- Timber rattlesnakes are one of the most venomous snakes as they have incredibly long fangs and contain a high amount of venom.
- One of the most common snakes in north Georgia is the eastern garter snake. They live in many different habitats like fields, abandoned farmland, and stone walls separating fields.
- Rough green snakes can be found in Georgia, but are completely harmless to humans and prey only on small animals such as spiders and insects.
Georgia is known for its many diverse ecosystems and beautiful scenery, and there is perhaps no area more stunning than North Georgia. With vast mountainous regions and miles of rivers, North Georgia has different habitats home to thousands of wonderful animals.
Amongst these animals are snakes, and North Georgia has its fair share of the 46 species found in the entire state. Of these, there is a vast range of sizes and colors, along with three of Georgia’s six venomous snakes. So join us as we discover some of the snakes in North Georgia!
Dekay’s Brown Snake
We’ll begin by talking about the smallest snake on the list – Dekay’s brown snakes. Also known simply as brown snakes, Dekay’s brown snakes have thin bodies and rarely exceed 12 inches long. They are brown with a lighter stripe down their body which is often bordered by small black spots.
Dekay’s brown snakes are found almost everywhere in Georgia – including north Georgia – with the exception of high mountainous regions. Although they are secretive, they are found in all wetland habitats, where swamps and marshes are particularly favored. Dekay’s brown snakes eat earthworms, slugs, and snails, while they are preyed on by many larger animals.
One of the most beautiful snakes in north Georgia is the eastern kingsnake. Although dark brown, eastern kingsnakes have incredibly shiny scales with white crossband markings and a chain-like pattern down their bodies. Eastern kingsnakes are 36 to 48 inches long and live in a wide range of habitats. However, they particularly prefer open grasslands and areas close to rivers and streams.
Eastern kingsnakes are powerful constrictors and prey on rodents, lizards, birds, and frogs. They also prey on many other snake species – including venomous ones. This is because they are actually immune to the venom produced by rattlesnakes, cottonmouths, and copperheads. This unique ability is also why they are named “king,” as they prey on so many other snake species.
The first venomous snake on the list is the timber rattlesnake which is 36 to 60 inches long. Timber rattlesnakes have thick, heavy bodies which are brown with black or brown crossband markings. Although they typically live in deciduous forests, the females tend to prefer open areas in the sun where the temperature is higher – such as rocky ledges.
During the summer, they are nocturnal, while during the spring and fall, they are most active during the day. Timber rattlesnakes prey on birds, rodents, frogs, and other snakes. They are one of the most venomous snakes as they have incredibly long fangs and contain a high amount of venom.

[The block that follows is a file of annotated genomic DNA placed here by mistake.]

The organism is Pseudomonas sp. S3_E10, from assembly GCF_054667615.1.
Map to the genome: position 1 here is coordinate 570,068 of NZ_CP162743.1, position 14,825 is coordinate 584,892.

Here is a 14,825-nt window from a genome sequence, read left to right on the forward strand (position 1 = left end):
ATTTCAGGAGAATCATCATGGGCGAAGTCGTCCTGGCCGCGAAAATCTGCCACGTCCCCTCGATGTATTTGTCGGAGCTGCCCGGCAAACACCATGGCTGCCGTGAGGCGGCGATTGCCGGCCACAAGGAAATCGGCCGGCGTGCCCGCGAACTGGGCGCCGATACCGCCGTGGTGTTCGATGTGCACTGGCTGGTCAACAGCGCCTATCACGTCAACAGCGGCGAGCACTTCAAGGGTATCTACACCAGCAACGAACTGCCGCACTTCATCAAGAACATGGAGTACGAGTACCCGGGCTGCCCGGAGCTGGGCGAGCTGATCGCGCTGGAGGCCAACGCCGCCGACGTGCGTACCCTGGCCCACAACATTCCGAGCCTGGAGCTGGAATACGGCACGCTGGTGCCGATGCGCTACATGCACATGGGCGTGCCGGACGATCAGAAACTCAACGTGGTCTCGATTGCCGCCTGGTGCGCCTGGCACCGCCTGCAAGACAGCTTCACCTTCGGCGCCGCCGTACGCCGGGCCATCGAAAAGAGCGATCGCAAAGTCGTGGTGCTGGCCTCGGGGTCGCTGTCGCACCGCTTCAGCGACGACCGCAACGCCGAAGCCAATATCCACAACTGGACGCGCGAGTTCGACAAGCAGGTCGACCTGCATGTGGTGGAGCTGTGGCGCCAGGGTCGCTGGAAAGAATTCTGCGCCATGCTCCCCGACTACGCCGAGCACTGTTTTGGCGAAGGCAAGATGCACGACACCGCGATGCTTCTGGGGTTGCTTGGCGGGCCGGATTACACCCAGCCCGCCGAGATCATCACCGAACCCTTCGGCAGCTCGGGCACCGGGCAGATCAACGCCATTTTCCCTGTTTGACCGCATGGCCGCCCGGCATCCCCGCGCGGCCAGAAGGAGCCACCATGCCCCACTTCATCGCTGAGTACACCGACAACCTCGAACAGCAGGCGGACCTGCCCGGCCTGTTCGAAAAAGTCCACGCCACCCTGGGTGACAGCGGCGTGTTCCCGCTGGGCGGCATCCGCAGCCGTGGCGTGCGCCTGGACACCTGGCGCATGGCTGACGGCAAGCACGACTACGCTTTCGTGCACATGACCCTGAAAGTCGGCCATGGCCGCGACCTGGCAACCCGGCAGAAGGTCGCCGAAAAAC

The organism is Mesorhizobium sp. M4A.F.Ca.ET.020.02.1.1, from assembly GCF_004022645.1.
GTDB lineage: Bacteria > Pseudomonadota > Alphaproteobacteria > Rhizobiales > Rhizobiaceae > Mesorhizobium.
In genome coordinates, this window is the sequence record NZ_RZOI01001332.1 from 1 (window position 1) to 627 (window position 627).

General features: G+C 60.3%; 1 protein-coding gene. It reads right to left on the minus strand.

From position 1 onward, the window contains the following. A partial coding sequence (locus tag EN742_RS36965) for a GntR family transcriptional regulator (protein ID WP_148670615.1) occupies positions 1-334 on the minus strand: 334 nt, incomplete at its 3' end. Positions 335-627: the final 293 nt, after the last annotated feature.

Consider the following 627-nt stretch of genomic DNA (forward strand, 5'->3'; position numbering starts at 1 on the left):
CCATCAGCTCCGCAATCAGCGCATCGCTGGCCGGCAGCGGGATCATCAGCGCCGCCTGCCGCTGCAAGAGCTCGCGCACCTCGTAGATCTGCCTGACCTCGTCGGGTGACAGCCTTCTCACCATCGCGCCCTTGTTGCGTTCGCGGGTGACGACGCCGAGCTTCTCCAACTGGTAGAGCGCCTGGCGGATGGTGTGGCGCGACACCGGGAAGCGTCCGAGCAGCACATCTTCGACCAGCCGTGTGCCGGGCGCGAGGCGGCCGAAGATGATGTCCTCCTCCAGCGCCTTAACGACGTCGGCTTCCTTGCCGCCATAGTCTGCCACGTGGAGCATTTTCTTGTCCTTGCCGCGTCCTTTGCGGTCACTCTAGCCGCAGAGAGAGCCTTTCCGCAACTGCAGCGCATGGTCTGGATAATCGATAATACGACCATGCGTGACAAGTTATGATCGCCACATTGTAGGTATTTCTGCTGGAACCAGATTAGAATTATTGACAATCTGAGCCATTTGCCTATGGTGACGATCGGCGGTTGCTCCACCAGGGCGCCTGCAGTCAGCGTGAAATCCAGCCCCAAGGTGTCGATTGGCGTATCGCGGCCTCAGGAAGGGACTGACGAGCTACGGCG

However, luckily they don’t have a particularly aggressive nature and typically flee when threatened. Even if they are cornered, they usually give plenty of warning rattles before striking.
Eastern Garter Snake
One of the most common snakes in north Georgia is the eastern garter snake. Eastern garter snakes are 18 to 42 inches long and are easily spotted due to their distinguishable yellow stripe over a greenish-brown background. They live in many different habitats, although fields, abandoned farmland, and stone walls separating fields are particularly favored.
They are also one of the most frequently seen snakes in gardens and city parks. Although eastern garter snakes eat anything they can catch, their diet typically consists of worms and amphibians. Due to their relatively small size, they have many predators – including hawks, raccoons, foxes, and larger snakes.
Another venomous pit viper is the pygmy rattlesnake which is relatively small at only 16 to 24 inches long. There are three subspecies of pygmy rattlesnakes, and they are typically gray or grayish-brown with darker spots and a red stripe down their bodies. Pygmy rattlesnakes usually live in forests and floodplains but are also common near lakes and marshlands.
They often inhabit burrows made by rodents and gopher tortoises. Their rattle is small and can only be heard from a short distance away. Also, as they are so small, pygmy rattlesnakes don’t produce much venom, which means that bites are rarely fatal for healthy adults. Their diet usually consists of birds, lizards, and frogs.
Rough Green Snake
One of the most brilliantly green snakes is the rough green snake. Rough green snakes are stunningly bright green on their dorsal side with cream or yellow bellies. As they often live in meadows, they have the perfect camouflage and can be incredibly difficult to spot amongst the grass.
Rough green snakes are 14 to 32 inches long and have keeled scales. Keeled scales are not smooth but have a ridge down the center which gives a rough texture, and hence gives these snakes their name. Rough green snakes have highly accomplished swimmers and climbers and tend to sleep coiled around tree branches. They are completely harmless to humans and prey only on small animals such as spiders and insects.